If you are a hockey fan, then you will know what I mean when I say it has felt like forever since HBO premiered their 24/7 special on the Penguins/Capitals. If you don't get HBO, you better find somebody that does. If you can't do that, I suggest you invest good money in a Slingbox or watch it online, because this is a series that is not to be missed.
The week-long wait was worth itm because the second installment aired tonight and continued just where it left off. If you thought the hype leading up to the series and the reviews from episode one were great, I can only imagine what the response will be once this is eventually over. It's wonderful to have this kind of full-blown access into the sport we love, but at the same time it is a little disappointing that there will only be four episodes to see.
As a hockey fan I am left craving more, but for now let's take a look at the top 10 highlights of episode two.
As a hockey fan it is normal to see a player's face banged up. However, when it is in an ultra-close up on HD television, we get a whole new perspective of what these guys go through. The episode opened with Maxime Talbot's road warrior face bruised and battered.
Next up was Matt Hendrick's black and bloody eye from a fight in the previous game. If you didn't know, he was a hockey player, you'd wonder whether or not he was going to be pressing charges.
The sobering part is the way he told the story behind his fights. It wasn't too long ago that he was a fringe player and realized that his best chance to stay on an NHL roster was to become a fighter.
It's easy to think of these players as glamor stars living the good life. Of course this is true on a macro level, but on a day-to-day basis during the season these guys grind it out week after week.
One of the themes that has quickly become apparent is the travel. Hop on a plane, get some treatment, lace 'em up and battle it out. Pack it up, hop on a plane and do it all over again. Day after day, month after month.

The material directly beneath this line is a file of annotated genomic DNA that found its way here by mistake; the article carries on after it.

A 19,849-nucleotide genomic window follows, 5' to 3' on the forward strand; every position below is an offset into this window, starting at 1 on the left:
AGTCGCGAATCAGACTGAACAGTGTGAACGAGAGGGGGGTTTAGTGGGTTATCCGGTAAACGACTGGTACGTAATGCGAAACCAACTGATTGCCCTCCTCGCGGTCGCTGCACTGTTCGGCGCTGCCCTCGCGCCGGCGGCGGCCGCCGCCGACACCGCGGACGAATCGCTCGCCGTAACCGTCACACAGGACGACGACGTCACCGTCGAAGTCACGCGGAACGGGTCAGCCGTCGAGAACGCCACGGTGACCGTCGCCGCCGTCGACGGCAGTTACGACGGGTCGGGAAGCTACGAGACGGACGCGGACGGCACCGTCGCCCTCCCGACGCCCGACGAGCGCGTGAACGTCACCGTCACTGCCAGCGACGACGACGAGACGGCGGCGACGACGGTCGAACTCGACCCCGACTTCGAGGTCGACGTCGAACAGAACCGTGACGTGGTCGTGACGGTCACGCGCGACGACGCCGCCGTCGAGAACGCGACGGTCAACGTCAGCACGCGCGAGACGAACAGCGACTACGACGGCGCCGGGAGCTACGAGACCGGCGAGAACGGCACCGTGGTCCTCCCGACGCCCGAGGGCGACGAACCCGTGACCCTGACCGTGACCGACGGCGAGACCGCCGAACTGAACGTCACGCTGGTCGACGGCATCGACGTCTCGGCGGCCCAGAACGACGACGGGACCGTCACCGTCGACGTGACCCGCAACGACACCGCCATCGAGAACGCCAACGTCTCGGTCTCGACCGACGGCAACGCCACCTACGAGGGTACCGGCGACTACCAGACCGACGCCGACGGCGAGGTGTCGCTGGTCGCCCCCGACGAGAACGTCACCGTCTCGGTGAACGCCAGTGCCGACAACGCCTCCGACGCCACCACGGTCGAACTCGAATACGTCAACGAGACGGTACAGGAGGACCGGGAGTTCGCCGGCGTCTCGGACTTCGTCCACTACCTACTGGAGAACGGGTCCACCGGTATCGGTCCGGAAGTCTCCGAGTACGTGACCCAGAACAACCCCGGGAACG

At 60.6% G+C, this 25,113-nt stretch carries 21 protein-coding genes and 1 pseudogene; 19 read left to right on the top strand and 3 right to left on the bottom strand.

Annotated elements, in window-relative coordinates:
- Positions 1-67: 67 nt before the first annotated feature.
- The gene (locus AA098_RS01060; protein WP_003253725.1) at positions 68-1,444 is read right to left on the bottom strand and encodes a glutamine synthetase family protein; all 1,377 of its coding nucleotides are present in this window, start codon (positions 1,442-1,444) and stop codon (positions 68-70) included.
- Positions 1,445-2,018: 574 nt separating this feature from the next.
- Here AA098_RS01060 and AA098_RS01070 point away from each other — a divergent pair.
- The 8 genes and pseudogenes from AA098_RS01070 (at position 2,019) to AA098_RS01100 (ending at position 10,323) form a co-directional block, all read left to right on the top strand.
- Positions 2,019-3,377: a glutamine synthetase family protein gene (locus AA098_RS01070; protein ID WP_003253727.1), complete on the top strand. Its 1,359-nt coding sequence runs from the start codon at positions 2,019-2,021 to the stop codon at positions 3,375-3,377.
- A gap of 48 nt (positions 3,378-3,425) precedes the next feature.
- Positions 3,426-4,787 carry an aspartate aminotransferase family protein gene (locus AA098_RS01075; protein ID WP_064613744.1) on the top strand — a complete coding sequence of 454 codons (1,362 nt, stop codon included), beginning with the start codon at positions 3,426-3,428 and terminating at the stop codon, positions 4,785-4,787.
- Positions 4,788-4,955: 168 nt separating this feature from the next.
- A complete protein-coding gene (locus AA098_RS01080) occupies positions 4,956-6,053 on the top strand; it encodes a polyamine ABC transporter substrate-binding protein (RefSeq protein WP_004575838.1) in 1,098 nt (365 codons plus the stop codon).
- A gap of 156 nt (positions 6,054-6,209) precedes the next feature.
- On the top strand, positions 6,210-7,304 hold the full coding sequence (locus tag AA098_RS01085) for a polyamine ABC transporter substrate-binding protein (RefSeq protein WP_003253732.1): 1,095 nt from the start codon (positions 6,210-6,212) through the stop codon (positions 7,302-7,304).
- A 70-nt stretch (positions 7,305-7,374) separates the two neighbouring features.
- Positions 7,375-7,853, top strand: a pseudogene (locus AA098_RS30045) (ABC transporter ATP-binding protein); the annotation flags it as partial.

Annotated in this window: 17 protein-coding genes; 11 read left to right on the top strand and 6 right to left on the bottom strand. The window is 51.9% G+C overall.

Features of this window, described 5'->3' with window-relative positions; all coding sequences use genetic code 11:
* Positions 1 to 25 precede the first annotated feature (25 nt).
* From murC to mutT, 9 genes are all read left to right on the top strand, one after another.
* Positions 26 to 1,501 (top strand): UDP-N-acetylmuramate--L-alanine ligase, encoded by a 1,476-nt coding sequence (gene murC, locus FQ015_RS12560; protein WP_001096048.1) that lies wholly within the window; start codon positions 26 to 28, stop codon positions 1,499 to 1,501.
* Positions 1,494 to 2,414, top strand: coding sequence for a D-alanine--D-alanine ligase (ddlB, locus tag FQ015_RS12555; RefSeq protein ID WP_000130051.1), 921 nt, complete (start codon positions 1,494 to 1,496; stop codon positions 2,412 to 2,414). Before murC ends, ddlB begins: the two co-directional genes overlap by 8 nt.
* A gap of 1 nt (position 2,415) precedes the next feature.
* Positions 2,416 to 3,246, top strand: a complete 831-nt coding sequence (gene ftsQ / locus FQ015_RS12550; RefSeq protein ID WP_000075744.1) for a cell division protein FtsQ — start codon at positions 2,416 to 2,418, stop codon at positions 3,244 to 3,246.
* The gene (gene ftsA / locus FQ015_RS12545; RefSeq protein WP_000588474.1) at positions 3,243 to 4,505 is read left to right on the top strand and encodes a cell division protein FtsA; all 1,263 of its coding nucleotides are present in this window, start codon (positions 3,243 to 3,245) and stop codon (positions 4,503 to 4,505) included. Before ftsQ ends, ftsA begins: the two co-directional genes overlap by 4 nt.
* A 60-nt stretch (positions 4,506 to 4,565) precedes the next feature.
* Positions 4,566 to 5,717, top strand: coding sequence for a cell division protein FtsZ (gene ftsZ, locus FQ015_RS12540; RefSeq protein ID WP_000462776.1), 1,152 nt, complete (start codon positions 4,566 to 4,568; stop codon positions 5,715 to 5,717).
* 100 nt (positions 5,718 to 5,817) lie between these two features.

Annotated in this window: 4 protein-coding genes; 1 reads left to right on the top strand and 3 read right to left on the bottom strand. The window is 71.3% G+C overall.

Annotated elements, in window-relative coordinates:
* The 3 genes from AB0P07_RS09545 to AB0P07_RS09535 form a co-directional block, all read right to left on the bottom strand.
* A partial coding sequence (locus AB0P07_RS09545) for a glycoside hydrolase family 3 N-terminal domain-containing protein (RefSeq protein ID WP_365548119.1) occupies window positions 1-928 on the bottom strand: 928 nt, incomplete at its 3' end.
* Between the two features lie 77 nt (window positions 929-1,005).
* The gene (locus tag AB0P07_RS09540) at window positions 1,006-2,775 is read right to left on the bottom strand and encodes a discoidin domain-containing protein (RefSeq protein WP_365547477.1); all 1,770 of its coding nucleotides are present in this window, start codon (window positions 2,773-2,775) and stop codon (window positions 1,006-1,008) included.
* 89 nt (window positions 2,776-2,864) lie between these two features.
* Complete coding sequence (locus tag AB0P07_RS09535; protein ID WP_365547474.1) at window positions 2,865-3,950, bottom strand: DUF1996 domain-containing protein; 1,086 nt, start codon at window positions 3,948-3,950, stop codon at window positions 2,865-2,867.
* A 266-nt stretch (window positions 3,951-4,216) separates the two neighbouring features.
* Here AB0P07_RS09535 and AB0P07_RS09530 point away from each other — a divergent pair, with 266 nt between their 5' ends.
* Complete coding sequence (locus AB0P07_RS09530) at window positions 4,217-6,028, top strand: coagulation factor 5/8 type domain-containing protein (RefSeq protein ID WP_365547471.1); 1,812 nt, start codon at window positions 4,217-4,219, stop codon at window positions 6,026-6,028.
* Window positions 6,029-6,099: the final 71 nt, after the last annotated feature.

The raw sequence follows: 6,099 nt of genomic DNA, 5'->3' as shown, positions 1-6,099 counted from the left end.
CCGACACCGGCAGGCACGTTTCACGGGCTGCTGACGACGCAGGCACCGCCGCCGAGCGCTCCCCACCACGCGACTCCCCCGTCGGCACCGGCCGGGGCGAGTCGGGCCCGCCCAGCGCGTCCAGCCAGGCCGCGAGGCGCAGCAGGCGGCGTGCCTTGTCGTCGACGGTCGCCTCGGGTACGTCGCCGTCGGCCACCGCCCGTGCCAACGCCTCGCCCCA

If anyone had any illusions about the rigors of the game before this series, it will surely be dissolved by now. These guys work for a living. This isn't your back-alley shinny hockey.
Washington Capitals general manager George McPhee spoke rather candidly in this episode. There has been a lot of pressure building on this team over the last couple weeks, as they lost game after game. Some were even calling for Bruce Boudreau's head.
George made it clear that his philosophy to a slump like this is to take a laissez-faire approach. He didn't make snap changes after their first round upset last season and he's not about to do anything drastic now. It's important for teams to work through things like this, and he didn't mince any words.
He even took it one step further to take a shot at the so-called pundits in the media by claiming, "if they knew anything about the game, they would be in the game."
Many people were wondering about Pittsburgh Penguins owner Mario Lemieux after the series premiere.
Where was he and why wasn't he on screen?
We still don't have an answer to that question, nor did we see him on camera discussing anything. What we did see however was his first participation in a scrimmage game in five years. He flashed some of his famous stick moves and gave us a small reminder of his historic brilliance on the ice.
Not many networks put on a production like HBO, and they continued to keep things balanced with more than enough humor sprinkled throughout the show.
One of the funnier moments was when the trainers showcased how they maintain the odor of a locker room. Gear was dried and huge power fans were left on overnight to combat the smell. Unfortunately, even professional hockey organizations haven't figured out how to get the stench out of the gear either.
Matt Cooke was up to his old tricks again with some more pranks. Bubble gum shoved right up into the fingers of gloves was a good tactic because according to him, "it's the last thing they put on before they go on the ice."
But perhaps the most funniest sights to behold was Capitals defenseman Mike Green riding to the arena on his moped...with Louis Vuitton gloves.
Only a hockey player...